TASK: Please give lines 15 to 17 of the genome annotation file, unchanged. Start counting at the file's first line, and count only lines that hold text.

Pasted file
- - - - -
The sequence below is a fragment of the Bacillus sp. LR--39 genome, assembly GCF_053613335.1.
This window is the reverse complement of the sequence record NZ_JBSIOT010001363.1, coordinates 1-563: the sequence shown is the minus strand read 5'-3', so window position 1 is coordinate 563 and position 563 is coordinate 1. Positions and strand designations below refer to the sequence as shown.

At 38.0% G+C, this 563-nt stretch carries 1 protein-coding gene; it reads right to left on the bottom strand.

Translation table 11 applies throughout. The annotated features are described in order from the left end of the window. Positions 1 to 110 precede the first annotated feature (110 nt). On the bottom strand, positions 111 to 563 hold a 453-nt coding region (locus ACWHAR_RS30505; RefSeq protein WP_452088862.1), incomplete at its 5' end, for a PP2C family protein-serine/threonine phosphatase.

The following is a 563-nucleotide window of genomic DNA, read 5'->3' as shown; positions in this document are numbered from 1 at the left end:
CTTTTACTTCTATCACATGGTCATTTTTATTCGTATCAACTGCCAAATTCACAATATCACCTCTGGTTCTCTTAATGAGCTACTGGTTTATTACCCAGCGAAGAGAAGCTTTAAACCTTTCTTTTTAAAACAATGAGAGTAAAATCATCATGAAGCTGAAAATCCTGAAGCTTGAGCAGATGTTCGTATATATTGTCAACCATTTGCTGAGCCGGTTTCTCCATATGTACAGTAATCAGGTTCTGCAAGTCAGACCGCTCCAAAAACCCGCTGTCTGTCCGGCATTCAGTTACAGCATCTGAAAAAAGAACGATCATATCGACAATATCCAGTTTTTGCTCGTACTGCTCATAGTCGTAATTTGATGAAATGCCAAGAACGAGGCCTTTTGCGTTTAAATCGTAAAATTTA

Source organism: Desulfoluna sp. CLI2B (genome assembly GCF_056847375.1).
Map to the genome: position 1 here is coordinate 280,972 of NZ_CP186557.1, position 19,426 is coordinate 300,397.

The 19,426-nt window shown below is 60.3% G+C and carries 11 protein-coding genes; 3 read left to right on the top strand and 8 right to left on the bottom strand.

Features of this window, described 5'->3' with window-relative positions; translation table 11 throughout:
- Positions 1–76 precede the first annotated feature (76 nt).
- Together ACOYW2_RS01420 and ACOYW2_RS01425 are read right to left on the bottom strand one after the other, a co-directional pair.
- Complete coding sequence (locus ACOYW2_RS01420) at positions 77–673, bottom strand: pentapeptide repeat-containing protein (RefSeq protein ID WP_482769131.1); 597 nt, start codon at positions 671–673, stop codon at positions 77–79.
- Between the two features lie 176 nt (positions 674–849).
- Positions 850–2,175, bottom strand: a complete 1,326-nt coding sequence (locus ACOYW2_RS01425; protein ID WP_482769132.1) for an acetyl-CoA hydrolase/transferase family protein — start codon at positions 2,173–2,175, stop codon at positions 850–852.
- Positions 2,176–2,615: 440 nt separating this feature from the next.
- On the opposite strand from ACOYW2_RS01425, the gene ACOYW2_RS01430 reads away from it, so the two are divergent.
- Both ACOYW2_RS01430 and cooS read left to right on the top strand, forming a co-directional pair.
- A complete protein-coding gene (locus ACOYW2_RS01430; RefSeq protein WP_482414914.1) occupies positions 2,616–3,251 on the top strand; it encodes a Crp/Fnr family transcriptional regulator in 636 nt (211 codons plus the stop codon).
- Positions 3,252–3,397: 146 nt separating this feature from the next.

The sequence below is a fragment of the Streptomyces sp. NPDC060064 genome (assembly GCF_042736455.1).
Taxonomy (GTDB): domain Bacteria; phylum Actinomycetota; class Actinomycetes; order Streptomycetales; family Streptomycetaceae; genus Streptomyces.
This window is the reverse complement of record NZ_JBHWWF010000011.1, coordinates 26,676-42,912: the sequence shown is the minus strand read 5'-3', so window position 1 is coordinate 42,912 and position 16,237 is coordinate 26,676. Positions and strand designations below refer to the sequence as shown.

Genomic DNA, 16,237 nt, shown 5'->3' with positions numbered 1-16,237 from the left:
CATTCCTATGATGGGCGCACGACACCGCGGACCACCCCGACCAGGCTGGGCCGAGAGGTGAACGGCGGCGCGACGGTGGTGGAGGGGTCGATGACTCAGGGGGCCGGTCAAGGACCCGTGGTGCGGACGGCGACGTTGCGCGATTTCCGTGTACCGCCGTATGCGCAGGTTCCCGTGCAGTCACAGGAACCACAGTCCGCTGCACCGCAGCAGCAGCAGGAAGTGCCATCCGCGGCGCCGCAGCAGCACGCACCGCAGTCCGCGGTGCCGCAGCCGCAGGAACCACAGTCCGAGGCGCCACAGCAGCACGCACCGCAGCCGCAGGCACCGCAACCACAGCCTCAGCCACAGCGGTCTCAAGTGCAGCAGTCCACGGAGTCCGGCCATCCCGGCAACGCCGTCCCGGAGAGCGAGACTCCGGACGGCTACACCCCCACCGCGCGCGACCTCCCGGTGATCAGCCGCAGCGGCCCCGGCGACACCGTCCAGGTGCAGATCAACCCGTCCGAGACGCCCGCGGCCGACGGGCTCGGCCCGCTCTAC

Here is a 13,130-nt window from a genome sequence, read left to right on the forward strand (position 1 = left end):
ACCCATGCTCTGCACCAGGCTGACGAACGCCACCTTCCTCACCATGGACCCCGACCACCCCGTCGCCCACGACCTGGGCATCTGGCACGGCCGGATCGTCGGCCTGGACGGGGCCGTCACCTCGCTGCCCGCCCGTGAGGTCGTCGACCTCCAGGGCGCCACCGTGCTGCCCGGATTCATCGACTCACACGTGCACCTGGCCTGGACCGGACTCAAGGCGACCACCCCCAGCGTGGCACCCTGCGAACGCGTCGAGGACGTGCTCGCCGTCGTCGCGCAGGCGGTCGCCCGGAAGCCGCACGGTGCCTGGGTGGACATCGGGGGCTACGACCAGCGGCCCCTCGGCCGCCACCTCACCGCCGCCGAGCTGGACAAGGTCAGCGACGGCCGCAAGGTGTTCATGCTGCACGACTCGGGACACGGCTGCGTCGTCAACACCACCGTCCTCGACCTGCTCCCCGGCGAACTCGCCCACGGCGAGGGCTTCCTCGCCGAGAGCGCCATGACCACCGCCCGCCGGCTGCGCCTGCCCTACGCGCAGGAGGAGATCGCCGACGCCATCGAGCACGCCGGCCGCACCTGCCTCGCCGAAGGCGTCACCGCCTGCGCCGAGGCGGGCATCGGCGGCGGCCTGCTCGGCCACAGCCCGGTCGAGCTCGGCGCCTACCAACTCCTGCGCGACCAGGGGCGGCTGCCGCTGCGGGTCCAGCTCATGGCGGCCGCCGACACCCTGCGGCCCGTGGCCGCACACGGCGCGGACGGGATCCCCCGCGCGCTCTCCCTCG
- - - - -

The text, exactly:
- Positions 850–2,175, bottom strand: a complete 1,326-nt coding sequence (locus ACOYW2_RS01425; protein ID WP_482769132.1) for an acetyl-CoA hydrolase/transferase family protein — start codon at positions 2,173–2,175, stop codon at positions 850–852.
- Positions 2,176–2,615: 440 nt separating this feature from the next.
- On the opposite strand from ACOYW2_RS01425, the gene ACOYW2_RS01430 reads away from it, so the two are divergent.